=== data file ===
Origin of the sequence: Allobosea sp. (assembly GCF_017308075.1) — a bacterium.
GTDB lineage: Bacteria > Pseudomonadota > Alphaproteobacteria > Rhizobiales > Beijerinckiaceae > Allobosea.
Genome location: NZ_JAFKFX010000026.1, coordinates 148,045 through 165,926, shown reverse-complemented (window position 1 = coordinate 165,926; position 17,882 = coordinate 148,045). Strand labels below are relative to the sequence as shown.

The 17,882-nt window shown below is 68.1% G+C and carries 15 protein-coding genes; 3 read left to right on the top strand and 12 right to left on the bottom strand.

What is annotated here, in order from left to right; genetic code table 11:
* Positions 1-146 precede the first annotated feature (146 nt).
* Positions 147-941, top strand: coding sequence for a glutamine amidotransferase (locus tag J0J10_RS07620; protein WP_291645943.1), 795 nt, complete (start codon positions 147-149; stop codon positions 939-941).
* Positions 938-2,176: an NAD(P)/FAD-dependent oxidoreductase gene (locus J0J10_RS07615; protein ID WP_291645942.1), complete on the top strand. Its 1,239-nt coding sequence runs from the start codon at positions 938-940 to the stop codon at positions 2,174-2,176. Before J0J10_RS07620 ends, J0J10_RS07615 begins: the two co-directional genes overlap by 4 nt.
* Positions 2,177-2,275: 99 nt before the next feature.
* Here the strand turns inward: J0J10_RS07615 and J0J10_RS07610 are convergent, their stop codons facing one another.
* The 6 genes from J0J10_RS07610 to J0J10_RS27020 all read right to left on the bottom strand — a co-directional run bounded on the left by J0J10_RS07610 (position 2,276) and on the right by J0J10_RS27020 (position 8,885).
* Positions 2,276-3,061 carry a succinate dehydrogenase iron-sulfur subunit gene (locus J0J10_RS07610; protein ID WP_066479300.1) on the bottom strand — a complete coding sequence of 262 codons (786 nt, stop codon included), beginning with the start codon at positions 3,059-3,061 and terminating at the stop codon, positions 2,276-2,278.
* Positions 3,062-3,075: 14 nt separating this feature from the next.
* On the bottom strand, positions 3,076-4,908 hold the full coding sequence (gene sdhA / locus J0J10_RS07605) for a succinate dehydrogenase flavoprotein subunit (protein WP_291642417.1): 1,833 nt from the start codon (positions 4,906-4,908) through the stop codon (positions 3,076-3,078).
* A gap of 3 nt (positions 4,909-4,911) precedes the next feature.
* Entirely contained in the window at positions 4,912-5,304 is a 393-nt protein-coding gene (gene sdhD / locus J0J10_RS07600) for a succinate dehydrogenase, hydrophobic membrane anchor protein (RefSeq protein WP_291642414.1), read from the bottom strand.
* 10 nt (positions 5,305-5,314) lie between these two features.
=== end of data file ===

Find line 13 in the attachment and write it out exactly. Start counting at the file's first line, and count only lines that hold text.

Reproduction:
* Positions 3,062-3,075: 14 nt separating this feature from the next.